- Bottom line: Consensus here is clearly against your changes and your so-called "evidence" has not changed consensus. Nor is your attitude as expressed here, and in your many edits against consensus, in any way encouraging of a belief that you are interested in building consensus. Or any sort of civil participation in WP for that matter.
- I'm sorry, but it's gotten so that whenever I see your name on an edit in my "watched pages" list I think "oh, no, now what's he done?" and I can't imagine that I'm alone in this. Think about it: Is that really the Wikipedian you want to be? Jeh (talk) 20:55, 21 October 2008 (UTC)
I really don't see why should expand Parallel Computing on this template. There is no need, not every single CPU processors is built on that technologies and we shouldn't make it so that only the dominating technologies counts. --Ramu50 (talk) 18:30, 22 October 2008 (UTC)
- The template does not say "parallel computing", just "parallelism" and there is a great deal of parallelism (pipelining, etc.) happening in even the cheapest CPUs these days. This is not a matter of "only the dominating technologies counts." As for Flynn, Flynn describes a relationship between computing elements and work streams and this very definitely is implemented at the CPU level (other levels too, of course). I could see an argument that Flynn is maybe a little too esoteric for the casual learner, but I would also argue that it's a good look at formal models, which the casual learner will likely not have encountered. Jeh (talk) 18:44, 22 October 2008 (UTC)
The Flynn's taxtonmy of computational theories and ideas are only a choice of methodologies that can be implanted in CPU accordingly to a systematic design, the very fact that the study of that particular science has no relationship to CPU. Not everybody who work in the processor may choose to be believe a CPU must be design that way and nor should this template be pushed. That is why I also decided to remove LIFO and FIFO in designing the near-final verison. --Ramu50 (talk) 01:43, 23 October 2008 (UTC)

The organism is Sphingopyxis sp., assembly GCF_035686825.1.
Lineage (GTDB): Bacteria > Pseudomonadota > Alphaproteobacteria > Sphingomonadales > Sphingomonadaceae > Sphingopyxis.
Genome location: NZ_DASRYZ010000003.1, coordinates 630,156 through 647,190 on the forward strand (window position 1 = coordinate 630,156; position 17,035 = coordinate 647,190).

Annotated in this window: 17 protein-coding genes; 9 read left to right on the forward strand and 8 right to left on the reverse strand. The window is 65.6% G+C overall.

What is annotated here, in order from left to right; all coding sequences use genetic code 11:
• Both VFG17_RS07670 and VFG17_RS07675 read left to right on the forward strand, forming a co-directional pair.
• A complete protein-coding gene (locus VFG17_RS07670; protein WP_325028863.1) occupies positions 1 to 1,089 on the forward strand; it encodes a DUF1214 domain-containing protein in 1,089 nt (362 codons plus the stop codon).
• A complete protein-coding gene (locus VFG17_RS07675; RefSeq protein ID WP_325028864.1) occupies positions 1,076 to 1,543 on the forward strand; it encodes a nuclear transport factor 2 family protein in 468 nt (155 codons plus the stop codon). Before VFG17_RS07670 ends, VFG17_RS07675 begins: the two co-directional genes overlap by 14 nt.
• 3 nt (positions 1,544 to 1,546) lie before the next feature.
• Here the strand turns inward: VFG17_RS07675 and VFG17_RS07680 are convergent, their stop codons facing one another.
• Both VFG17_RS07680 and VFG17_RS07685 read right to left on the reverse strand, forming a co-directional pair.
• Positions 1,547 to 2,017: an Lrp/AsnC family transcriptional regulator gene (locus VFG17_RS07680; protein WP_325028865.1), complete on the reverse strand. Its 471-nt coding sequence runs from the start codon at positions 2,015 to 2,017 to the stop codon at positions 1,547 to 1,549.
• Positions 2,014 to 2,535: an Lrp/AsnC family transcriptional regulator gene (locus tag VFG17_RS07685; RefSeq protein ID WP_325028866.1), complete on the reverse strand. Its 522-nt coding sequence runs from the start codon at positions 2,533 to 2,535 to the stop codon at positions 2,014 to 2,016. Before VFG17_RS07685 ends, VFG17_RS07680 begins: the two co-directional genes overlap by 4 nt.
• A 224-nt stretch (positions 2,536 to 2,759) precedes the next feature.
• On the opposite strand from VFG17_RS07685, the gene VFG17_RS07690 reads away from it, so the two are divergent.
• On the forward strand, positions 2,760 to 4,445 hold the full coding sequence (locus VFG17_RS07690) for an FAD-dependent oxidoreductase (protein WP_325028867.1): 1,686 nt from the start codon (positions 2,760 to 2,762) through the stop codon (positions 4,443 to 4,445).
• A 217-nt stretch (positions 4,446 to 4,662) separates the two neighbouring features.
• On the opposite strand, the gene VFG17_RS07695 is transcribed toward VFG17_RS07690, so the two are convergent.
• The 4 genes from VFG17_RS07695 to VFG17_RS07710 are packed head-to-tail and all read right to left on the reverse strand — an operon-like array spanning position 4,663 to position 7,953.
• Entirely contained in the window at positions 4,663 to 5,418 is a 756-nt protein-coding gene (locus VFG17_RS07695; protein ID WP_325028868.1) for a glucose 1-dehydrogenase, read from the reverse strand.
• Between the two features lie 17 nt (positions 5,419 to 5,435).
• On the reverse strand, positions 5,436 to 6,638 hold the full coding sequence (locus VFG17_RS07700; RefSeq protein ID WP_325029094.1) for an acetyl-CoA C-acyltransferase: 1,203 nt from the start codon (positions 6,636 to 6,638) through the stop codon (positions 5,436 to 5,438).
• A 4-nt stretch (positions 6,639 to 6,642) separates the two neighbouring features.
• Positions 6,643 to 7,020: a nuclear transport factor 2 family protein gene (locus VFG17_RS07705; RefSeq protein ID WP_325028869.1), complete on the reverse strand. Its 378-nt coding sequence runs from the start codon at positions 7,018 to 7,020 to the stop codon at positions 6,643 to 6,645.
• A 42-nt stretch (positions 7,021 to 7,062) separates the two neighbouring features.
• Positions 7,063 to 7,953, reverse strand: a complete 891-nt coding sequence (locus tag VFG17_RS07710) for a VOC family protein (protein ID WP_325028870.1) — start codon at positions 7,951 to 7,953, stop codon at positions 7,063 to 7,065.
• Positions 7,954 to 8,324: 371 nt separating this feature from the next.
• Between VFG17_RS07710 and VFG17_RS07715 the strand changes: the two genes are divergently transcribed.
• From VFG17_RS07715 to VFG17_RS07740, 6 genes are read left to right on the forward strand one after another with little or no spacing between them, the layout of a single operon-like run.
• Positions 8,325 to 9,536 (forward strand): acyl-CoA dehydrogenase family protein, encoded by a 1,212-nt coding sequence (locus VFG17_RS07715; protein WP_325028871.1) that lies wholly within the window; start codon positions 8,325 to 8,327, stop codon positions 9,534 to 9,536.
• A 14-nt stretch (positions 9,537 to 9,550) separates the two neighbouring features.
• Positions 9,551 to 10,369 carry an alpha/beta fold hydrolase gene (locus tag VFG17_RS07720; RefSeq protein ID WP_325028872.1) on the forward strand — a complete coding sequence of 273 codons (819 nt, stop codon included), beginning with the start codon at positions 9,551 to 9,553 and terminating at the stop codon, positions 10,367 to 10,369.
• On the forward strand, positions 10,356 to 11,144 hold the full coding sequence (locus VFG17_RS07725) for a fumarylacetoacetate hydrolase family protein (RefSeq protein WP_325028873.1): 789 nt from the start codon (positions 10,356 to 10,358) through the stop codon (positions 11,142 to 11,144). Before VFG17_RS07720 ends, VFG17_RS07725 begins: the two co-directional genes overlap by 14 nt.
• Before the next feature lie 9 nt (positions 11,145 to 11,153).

- No, you misunderstand the paradigm. You can work on one or multiple instruction streams, and you can work on one or multiple data sets at a time. That gives four possibilities and there aren't any others. Every CPU or multi-CPU complex must fit into one of these. Flynn's taxonomy is a useful model for analyzing and describing any CPU. Jeh (talk) 04:34, 23 October 2008 (UTC)
- And by the way... for a long time you were arguing that DMA should be included in this list of "CPU technologies" even though you had found exactly one example (IBM Cell) of a CPU that used DMA for memory-to-memory transfer. In typical designs DMA is an add-on at the I/O bus or "frontside bus" level, and it exists only for the benefit of I/O devices. Yet you were insisting that DMA be included as a "CPU technology" based on the one very marginal example of IBM Cell.
- Now here you're arguing that "not every CPU" has any parallel processing technology in it so the parallel processing category should not be so expanded.
- Why didn't you apply that criterion to the question of DMA?
- More to the point: My god, man - are you going to challenge every last term in the template this way? Making us spend an hour or four on each writing here on the talk page until you either change your mind or give up... only to move on to another ill-considered position, requiring more time from other editors to refute? Jeh (talk) 08:27, 23 October 2008 (UTC)
I only decided to remove it, because the template is already very messy after the numerous addition of article. Before even editing editing the article, I already could tell the template might be overloading after a while, it just a matter of time. Anyhow stop getting off-topic. --Ramu50 (talk) 22:21, 23 October 2008 (UTC)